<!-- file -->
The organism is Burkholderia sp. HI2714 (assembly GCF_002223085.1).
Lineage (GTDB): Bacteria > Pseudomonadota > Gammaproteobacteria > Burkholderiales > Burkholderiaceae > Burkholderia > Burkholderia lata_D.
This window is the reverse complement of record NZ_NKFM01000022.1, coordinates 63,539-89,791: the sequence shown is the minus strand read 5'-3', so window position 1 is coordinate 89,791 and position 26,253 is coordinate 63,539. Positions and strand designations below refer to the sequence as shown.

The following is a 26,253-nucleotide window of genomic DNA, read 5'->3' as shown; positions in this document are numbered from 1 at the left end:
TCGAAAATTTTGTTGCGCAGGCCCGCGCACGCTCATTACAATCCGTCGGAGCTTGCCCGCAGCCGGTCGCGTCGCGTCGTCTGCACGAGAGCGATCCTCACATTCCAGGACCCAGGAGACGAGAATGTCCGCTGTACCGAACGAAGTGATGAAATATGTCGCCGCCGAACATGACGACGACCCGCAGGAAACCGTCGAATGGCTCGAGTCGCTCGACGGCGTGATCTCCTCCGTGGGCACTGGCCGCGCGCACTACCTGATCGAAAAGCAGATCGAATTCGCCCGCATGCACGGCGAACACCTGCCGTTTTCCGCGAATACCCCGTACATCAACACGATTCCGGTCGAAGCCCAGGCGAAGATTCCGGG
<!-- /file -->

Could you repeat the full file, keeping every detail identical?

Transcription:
The organism is Burkholderia sp. HI2714 (assembly GCF_002223085.1).
Lineage (GTDB): Bacteria > Pseudomonadota > Gammaproteobacteria > Burkholderiales > Burkholderiaceae > Burkholderia > Burkholderia lata_D.
This window is the reverse complement of record NZ_NKFM01000022.1, coordinates 63,539-89,791: the sequence shown is the minus strand read 5'-3', so window position 1 is coordinate 89,791 and position 26,253 is coordinate 63,539. Positions and strand designations below refer to the sequence as shown.

The following is a 26,253-nucleotide window of genomic DNA, read 5'->3' as shown; positions in this document are numbered from 1 at the left end:
TCGAAAATTTTGTTGCGCAGGCCCGCGCACGCTCATTACAATCCGTCGGAGCTTGCCCGCAGCCGGTCGCGTCGCGTCGTCTGCACGAGAGCGATCCTCACATTCCAGGACCCAGGAGACGAGAATGTCCGCTGTACCGAACGAAGTGATGAAATATGTCGCCGCCGAACATGACGACGACCCGCAGGAAACCGTCGAATGGCTCGAGTCGCTCGACGGCGTGATCTCCTCCGTGGGCACTGGCCGCGCGCACTACCTGATCGAAAAGCAGATCGAATTCGCCCGCATGCACGGCGAACACCTGCCGTTTTCCGCGAATACCCCGTACATCAACACGATTCCGGTCGAAGCCCAGGCGAAGATTCCGGG